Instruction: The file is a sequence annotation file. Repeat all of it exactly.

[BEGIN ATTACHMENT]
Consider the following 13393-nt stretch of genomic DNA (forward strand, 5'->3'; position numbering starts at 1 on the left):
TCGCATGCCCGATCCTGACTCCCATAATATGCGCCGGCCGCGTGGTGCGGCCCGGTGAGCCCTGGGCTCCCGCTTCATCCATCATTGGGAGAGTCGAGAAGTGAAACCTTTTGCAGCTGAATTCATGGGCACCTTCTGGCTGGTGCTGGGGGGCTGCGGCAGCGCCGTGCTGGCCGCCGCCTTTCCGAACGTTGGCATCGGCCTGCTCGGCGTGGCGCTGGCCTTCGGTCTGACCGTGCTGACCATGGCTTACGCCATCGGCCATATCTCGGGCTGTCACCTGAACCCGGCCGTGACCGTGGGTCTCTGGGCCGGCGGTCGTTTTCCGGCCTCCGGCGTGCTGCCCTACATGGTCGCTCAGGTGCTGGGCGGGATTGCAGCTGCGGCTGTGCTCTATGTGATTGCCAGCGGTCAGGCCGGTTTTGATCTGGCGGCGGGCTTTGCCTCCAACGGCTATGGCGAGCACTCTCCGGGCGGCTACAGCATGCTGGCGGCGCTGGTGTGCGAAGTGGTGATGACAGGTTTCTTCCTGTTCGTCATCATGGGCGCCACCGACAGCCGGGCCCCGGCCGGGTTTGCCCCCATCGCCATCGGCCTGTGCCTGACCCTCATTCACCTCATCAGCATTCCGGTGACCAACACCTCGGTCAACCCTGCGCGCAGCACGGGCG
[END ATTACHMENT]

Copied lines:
Consider the following 13393-nt stretch of genomic DNA (forward strand, 5'->3'; position numbering starts at 1 on the left):
TCGCATGCCCGATCCTGACTCCCATAATATGCGCCGGCCGCGTGGTGCGGCCCGGTGAGCCCTGGGCTCCCGCTTCATCCATCATTGGGAGAGTCGAGAAGTGAAACCTTTTGCAGCTGAATTCATGGGCACCTTCTGGCTGGTGCTGGGGGGCTGCGGCAGCGCCGTGCTGGCCGCCGCCTTTCCGAACGTTGGCATCGGCCTGCTCGGCGTGGCGCTGGCCTTCGGTCTGACCGTGCTGACCATGGCTTACGCCATCGGCCATATCTCGGGCTGTCACCTGAACCCGGCCGTGACCGTGGGTCTCTGGGCCGGCGGTCGTTTTCCGGCCTCCGGCGTGCTGCCCTACATGGTCGCTCAGGTGCTGGGCGGGATTGCAGCTGCGGCTGTGCTCTATGTGATTGCCAGCGGTCAGGCCGGTTTTGATCTGGCGGCGGGCTTTGCCTCCAACGGCTATGGCGAGCACTCTCCGGGCGGCTACAGCATGCTGGCGGCGCTGGTGTGCGAAGTGGTGATGACAGGTTTCTTCCTGTTCGTCATCATGGGCGCCACCGACAGCCGGGCCCCGGCCGGGTTTGCCCCCATCGCCATCGGCCTGTGCCTGACCCTCATTCACCTCATCAGCATTCCGGTGACCAACACCTCGGTCAACCCTGCGCGCAGCACGGGCG